Monthly Archives: March 2011

Password protect your Apache Directory

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This time I am showing you how to password protect your Website on a Apache Web Server. The method I am showing you is the recommended way but this is only possible if you have console access to your Apache Web Server. There is another method to protect your web site if you are on a shared web server. Which usually is the situation on web hosting companies where you can buy a domain and web space. I will demonstrated it in a later article. In the video clip below I demonstrate the recommended way.

The Directives below I am using to accomplish the access protection.

Click on the links below and you will get more detailed information regarding the directive.

Turns on Authentications methods, if its set to none it ignores all previous specified limitations or regulations.

With this Directive you can specify a label on the logon dialog.

This Directive specifies the security level basic or digest. If you use a web server with sensitive data you should use digest because it is more secure than basic. For private use you can use basic.

With this directive you have to specify the full path to the user/password file.

With this directive you have to specify the full path to the group file.

This directive specifies who can and has to authenticate. Valid values are user, group and valid-user.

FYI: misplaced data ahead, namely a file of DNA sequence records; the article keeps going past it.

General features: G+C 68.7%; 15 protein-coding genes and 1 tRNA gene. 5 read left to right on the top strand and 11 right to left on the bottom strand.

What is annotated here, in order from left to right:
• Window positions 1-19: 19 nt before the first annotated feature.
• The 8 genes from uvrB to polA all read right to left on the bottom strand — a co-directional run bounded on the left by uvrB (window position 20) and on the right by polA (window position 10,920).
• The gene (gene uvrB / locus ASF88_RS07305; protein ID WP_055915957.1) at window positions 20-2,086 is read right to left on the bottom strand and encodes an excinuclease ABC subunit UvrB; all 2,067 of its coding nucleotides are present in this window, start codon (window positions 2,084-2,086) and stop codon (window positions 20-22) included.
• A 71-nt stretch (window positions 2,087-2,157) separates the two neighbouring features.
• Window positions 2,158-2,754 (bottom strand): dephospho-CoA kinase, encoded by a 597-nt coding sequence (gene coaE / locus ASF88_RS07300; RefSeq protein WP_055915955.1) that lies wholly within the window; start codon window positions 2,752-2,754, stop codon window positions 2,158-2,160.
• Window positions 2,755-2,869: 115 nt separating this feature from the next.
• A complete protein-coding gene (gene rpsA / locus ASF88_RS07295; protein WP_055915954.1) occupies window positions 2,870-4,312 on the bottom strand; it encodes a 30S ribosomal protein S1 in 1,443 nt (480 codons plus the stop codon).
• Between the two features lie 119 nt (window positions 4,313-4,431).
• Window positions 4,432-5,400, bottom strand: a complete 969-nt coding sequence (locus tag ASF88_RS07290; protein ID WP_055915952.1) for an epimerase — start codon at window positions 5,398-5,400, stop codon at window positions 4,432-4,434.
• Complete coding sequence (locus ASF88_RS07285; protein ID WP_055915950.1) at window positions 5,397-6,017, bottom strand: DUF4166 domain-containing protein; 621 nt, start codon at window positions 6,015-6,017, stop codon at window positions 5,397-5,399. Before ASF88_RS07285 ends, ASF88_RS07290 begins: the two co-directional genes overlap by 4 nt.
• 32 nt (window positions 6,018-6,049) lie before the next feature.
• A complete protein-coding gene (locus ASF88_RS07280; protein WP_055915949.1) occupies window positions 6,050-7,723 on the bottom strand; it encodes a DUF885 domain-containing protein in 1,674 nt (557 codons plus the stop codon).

Enjoy the Video Clip and post your Questions or comments here or at youtube.

UbuntuVideoCast: iSCSI Storage on Ubuntu

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Building an iSCSI storage device can be very helpful for proof of concepts or actually for production use. I prefer using a Linux Server that provides an iSCSI storage for proof of concept scenarios because real SANs cost a lot of money. iSCSI is the abreviation of Internet Small Computer System Interface and it is an Internet Protocoll (IP). iSCSI is a standard for linking storage facilities.

The iSCSI Enterprise Target is an Open Source project to implement professional iSCSI feature for Linux and provides the iscsitarget software. Ubuntu included iscsitarget package in there repositories and cam be installed with apt-get.

In my demonstration I will make use of a image file which will be the storage device. Storage device is probably not the correct term but best describes its purpose. Usually you will use a logical volume, hard drive or a partition as a block device but it works with image files as well.
Every iSCSI Target defined with an IQN. I copied the definition from Wikipedia.

iSCSI Qualified Name (IQN)
Format: The iSCSI Qualified Name is documented in RFC 3720, with further examples of names in RFC 3721. Briefly, the fields are:
  • literal iqn
  • date (yyyy-mm) that the naming authority took ownership of the domain
  • reversed domain name of the authority (org.alpinelinux, com.example, to.yp.cr)
  • Optional “:” prefixing a storage target name specified by the naming authority.
From the RFC:
Naming String defined by
 Type   Date      Auth     "example.com" naming authority
+----+ +-----+ +---------+ +-----------------------------+
 iqn.2001-04.com.example:storage:diskarrays-sn-a8675309
 iqn.2001-04.com.example
 iqn.2001-04.com.example:storage.tape1.sys1.xyz
 iqn.2001-04.com.example:storage.disk2.sys1.xyz

To enhance the security iSCSI make use of CHAP protocol for authentication and the credentials are not sent in clear text over the wire. In all the iSCSI storage implementation I worked on the iSCSI is been placed in its own VLAN and only accessible for the Servers that utilizes iSCSI SAN Storage like VMware ESX or Citrix Xen server Hosts.

Enjoy the following Youtube Video which demonstrates a simple iSCSI Storage on a Ubuntu Linux Server.